Safe Summers: Health and Safety Tips for Mothers
By Dr. Geeta Nayyar
I want to thank Masalamommas for inviting me to participate on this blog spot. I’m very excited to be a contributor and as a physician and mom myself I understand the complex issues south Asians mom face when trying to make the right healthcare decisions for their families.
To off often South Asian families rely on simple herbal remedies or “ginger and garlic” to do the trick when more often than not some sound medical advice and interventions are better and more effective options. However, there is definitely a time and place for some good old fashioned ginger tea!
Let’s start our healthcare series off with some summer safety tips.
The season characterized by sun, swim, and sports has arrived! The last school bell rings and summer officially begins. Your kids are racing towards their bicycles, the park, and the pool. Meanwhile, you are reaching for the sunscreen, insect repellant, and first aid kit.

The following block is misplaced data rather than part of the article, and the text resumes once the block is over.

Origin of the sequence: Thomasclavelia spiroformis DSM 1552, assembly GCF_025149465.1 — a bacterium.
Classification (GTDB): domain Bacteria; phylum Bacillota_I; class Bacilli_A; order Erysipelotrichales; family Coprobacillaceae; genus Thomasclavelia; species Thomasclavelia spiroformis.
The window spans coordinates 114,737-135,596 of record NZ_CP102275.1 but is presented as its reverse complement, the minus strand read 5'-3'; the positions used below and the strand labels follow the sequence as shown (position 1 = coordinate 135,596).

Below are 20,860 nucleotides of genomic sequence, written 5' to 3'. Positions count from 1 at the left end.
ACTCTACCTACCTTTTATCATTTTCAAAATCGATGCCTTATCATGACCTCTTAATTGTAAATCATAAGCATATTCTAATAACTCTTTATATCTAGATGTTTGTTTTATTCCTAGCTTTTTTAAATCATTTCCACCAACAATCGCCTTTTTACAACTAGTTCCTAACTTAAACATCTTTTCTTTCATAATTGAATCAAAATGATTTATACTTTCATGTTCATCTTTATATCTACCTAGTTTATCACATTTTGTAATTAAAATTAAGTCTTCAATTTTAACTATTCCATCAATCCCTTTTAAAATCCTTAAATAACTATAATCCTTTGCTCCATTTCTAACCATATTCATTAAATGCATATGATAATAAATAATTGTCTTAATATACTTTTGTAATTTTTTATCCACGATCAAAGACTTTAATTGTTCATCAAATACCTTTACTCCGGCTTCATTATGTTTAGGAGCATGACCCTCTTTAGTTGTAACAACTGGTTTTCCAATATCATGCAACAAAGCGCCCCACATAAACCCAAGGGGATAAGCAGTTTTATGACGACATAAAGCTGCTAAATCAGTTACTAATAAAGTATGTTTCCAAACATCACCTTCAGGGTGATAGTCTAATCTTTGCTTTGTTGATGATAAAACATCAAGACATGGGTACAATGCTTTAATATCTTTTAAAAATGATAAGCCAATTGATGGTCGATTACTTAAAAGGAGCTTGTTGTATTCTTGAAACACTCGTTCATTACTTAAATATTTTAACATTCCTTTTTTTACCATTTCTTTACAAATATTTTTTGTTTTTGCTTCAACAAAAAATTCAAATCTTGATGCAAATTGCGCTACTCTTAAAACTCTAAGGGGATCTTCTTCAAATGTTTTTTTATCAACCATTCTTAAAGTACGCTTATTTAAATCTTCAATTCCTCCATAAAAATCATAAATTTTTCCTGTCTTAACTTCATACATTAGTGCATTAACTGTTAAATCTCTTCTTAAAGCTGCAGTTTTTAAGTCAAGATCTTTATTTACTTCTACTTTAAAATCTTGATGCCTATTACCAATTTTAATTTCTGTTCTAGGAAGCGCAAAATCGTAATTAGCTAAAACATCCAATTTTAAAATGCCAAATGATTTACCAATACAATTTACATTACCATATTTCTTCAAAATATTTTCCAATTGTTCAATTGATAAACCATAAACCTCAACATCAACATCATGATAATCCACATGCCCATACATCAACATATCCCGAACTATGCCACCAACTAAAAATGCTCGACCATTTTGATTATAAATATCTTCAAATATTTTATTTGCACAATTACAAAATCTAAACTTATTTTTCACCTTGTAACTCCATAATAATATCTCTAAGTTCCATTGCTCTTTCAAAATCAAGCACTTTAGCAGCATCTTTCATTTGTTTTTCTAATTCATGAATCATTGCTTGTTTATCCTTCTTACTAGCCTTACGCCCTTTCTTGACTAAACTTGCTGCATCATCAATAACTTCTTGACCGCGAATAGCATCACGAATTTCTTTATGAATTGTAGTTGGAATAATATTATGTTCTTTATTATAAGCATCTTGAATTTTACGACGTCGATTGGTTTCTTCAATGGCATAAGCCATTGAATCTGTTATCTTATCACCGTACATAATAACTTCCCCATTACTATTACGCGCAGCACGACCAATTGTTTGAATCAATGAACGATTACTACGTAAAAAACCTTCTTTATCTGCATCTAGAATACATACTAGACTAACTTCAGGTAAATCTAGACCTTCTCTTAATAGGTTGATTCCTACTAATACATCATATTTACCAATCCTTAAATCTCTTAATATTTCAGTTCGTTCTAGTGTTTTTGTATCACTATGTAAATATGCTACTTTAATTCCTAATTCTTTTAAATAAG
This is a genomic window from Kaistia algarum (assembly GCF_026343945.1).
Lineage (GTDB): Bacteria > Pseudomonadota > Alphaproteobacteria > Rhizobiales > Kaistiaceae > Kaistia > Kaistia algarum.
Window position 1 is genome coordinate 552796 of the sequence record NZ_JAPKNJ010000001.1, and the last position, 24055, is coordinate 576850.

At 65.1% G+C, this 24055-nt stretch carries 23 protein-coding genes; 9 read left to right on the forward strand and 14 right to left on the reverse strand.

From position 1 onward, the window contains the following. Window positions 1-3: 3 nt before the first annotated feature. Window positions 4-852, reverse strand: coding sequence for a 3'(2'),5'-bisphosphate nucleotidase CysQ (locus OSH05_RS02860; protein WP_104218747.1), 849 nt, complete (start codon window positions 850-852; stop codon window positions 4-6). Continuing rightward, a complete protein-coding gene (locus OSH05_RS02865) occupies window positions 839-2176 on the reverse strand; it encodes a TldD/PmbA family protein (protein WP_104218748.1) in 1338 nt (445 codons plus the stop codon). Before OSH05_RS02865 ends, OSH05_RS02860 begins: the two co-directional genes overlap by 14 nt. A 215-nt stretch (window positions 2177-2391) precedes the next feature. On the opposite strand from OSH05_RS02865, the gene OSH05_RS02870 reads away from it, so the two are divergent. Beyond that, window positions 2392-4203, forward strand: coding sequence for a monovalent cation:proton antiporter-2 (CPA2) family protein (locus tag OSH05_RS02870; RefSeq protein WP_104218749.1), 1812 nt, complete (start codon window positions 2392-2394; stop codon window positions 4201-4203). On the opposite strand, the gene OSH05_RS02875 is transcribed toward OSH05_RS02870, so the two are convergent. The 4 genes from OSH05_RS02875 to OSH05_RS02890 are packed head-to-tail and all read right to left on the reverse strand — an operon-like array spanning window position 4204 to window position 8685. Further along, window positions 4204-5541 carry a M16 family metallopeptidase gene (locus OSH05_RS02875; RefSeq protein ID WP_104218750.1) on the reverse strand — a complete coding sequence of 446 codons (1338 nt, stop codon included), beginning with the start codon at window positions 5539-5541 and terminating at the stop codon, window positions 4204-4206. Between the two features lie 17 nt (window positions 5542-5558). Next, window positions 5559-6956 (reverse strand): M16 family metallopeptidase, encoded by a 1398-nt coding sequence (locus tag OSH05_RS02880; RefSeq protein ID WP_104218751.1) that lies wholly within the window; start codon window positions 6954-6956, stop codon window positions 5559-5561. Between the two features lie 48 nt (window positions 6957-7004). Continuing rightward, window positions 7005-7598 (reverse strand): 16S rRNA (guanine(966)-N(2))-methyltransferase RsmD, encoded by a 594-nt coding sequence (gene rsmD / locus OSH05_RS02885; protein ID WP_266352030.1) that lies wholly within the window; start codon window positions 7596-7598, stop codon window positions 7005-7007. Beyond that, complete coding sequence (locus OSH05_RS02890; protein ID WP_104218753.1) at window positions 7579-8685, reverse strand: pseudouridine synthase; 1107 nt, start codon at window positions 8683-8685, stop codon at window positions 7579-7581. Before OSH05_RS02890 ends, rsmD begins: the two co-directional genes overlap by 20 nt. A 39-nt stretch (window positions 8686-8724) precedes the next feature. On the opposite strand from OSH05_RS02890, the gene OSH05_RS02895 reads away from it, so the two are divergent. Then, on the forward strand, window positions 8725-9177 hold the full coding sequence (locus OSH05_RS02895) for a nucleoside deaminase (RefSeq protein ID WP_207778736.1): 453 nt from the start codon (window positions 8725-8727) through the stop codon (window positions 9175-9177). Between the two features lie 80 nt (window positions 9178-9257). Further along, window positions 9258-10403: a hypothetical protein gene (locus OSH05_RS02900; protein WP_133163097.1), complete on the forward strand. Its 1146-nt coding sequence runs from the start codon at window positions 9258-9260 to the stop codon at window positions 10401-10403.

Summer should be an enjoyable time for you and your family, yet it has captured the title of “trauma season” amongst medical professionals. With the right knowledge, preparation, and tools, summer can be an enjoyable and safe time for you and your children. Here are simple things you can do to keep your children safe and healthy, and prevent your children’s summer fun from being shattered by unnecessary visits to the emergency room.
Screen from the Sun
With the sun shining bright and more time being spent outdoors, your kids are at increased risk for the detrimental effects of sun exposure. Research has shown that ultraviolet (UV) A and B rays are responsible for sunburns, pigment darkening, photo-aging, and skin cancers. Because UV exposure now can lead to these harmful consequences in the future, it is imperative to prevent and reduce the potential harms associated with sun radiation.
The following steps can serve as guide to keep your children, and yourself, well protected from the sun.
- Avoid sun exposure between 10 am and 4 pm. Infants less than 6 months should avoid sun exposure entirely.